Intro: How to Install PEX (Quick Tips)
Are you afraid to solder copper pipes?
If you've never soldered before it can be intimidating. Plus you can easily catch your house on fire. Today you're going to learn how to install PEX pipe. Now here's the deal, this isn't a general overview. The point is to share some quick tips and get you familiar with PEX...which by the way comes in pretty handy when your wife tells you the kitchen ceiling is leaking water. So let's dive into this tutorial and save you some money!
Here are all the supplies we discuss
- PEX Crimp Rings (1/2 inch)
- PEX 90 Degree Elbows (1/2 inch)
- SharkBite 90 Degree Elbows (1/2 inch)
- PEX Crimping Tool
- PEX Pipe Cutter
- PEX Crimp Ring Cutter
- SharkBite Depth Tool
- Sharpie Marker
SharkBites aren't cheap but if you buy the PEX fittings in bulk they're actually competitively priced.
And once you have the PEX crimping tool you're all set to begin your plumbing setup. One warning: make sure your local plumbing code allows PEX. Some places don't. And you'll have to use copper. So call the local building inspector and ask...use someone else's voice if you're afraid of their response, haha...just kidding.
Step 1: Slide Crimp Ring Onto PEX
You’ve probably seen it in the home store. PEX comes in red, white and blue colors. Red is for hot water lines, blue is for cold water lines and white is neutral, meaning you can use it for either hot or cold.
The colors are more for forgetful folks like me who can’t remember what they were doing 3 seconds ago.
Slide a crimp ring onto the PEX.
Step 2: Slide PEX Fitting Onto PEX
Slide your fitting, in this case a 90 degree elbow, into the PEX.
Step 3: Crimp Crimp Ring
Crimp rings should be 1/8 to 1/4 of an inch from the end of the PEX. This recommendation is per SharkBite who makes these crimp rings.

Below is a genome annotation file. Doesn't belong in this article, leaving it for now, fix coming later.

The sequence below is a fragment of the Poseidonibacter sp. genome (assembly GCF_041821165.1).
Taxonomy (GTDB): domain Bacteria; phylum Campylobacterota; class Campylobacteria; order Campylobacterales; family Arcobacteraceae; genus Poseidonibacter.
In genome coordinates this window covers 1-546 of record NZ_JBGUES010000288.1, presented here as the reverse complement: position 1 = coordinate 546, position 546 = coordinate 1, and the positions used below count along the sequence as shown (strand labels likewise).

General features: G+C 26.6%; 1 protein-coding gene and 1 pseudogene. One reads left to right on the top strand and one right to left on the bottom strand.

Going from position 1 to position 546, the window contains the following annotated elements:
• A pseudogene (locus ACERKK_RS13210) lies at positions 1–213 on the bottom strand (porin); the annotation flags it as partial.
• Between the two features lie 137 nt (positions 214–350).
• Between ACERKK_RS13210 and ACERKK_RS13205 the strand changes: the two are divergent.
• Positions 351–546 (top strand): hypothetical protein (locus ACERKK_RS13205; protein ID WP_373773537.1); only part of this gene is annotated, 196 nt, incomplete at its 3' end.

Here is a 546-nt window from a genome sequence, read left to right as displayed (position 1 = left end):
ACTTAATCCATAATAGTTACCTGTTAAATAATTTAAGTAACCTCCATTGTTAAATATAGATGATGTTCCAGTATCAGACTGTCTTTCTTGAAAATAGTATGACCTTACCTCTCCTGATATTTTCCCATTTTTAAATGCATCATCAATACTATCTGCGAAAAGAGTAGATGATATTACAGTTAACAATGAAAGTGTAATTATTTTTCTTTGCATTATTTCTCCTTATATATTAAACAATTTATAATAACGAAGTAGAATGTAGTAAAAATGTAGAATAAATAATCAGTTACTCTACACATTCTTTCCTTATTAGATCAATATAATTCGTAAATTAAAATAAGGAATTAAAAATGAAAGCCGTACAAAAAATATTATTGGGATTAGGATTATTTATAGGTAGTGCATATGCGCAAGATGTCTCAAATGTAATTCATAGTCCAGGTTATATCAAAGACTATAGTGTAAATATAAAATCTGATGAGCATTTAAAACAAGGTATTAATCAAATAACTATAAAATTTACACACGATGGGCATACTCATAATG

It might be different for your PEX system so follow the manufacturer directions. Position the PEX crimping tool at 90 degrees over the crimp ring. Then slowly squeeze the crimping tool until you hear it pop and compress the ring.
Step 4: Check Crimp Ring
But how do you know if your crimp ring is tight enough?
The nice thing about the SharkBite system is that it has a gage. If the ‘GO’ slot fits over your crimp ring you know it’s on the PEX correctly. You also want to slide the ‘NO-GO’ slot over the crimp ring, if it doesn’t fit you’re totally good to go.
Step 5: Fixing Messed Up Crimp Rings
I'll be the first to say that I make a lot of mistakes while DIYing. So it's always nice to know how to fix those mistakes.
If your crimp ring is more than 1/4" away from the end of the PEX it's super easy to repair.
Cut the PEX just shy of the PEX fitting.
Slide the removal tool into the PEX.
Squeeze the handle and snap the crimp ring. Place the removal tool 180 degrees on the other side of the crimp ring and snap it again. Although I find that this mostly opens the crimp ring just enough to allow it to slide off the PEX.
Inspect the PEX fitting and make sure it’s okay to use again.
What if you don’t want to use PEX fittings with PEX?
Use SharkBites instead!!
Step 6: Use SharkBite Fittings With PEX
Look, I love PEX but it’s even easier if you use SharkBite fittings.
The one downside is the fact that SharkBites expensive as all heck. I’m talking movie ticket prices. But I LOVE them and SharkBite are great for super tight spaces.
Place the SharkBite depth tool on the PEX and make a mark with your marker.
Slide the SharkBite over the PEX until it meets up with the mark.
Each SharkBite fitting has a plastic insert and this makes the PEX connection solid. Little side note, you can leave the plastic insert in the SharkBite fitting even if you use it with copper. I called SharkBite and asked them about this.
SharkBites will spin 360 degrees around PEX or copper pipes. This is completely normal. So don’t be freaked out.
Step 7: Watch the Step-by-Step Video
Watch my quick video to see extra tips and a funny outtake at the end...my daughters crack me up
Well I hope you liked these PEX quick tips.
This was meant to be a high level overview and teach you the basics of PEX. I truly think you'd love working with it more than copper in some instances.
Down in the comments tell me what you think of PEX and where you'd use it in your house. Thanks as always for reading my tutorials and watching our videos. You make the Home Repair Tutor community a fun place. So always feel free to add your two cents in the comments.
Have a great day and talk to you soon,
P.S. If you want to see how I used a combination of PEX and SharkBites to fix a leaky copper pipe check out this Instructable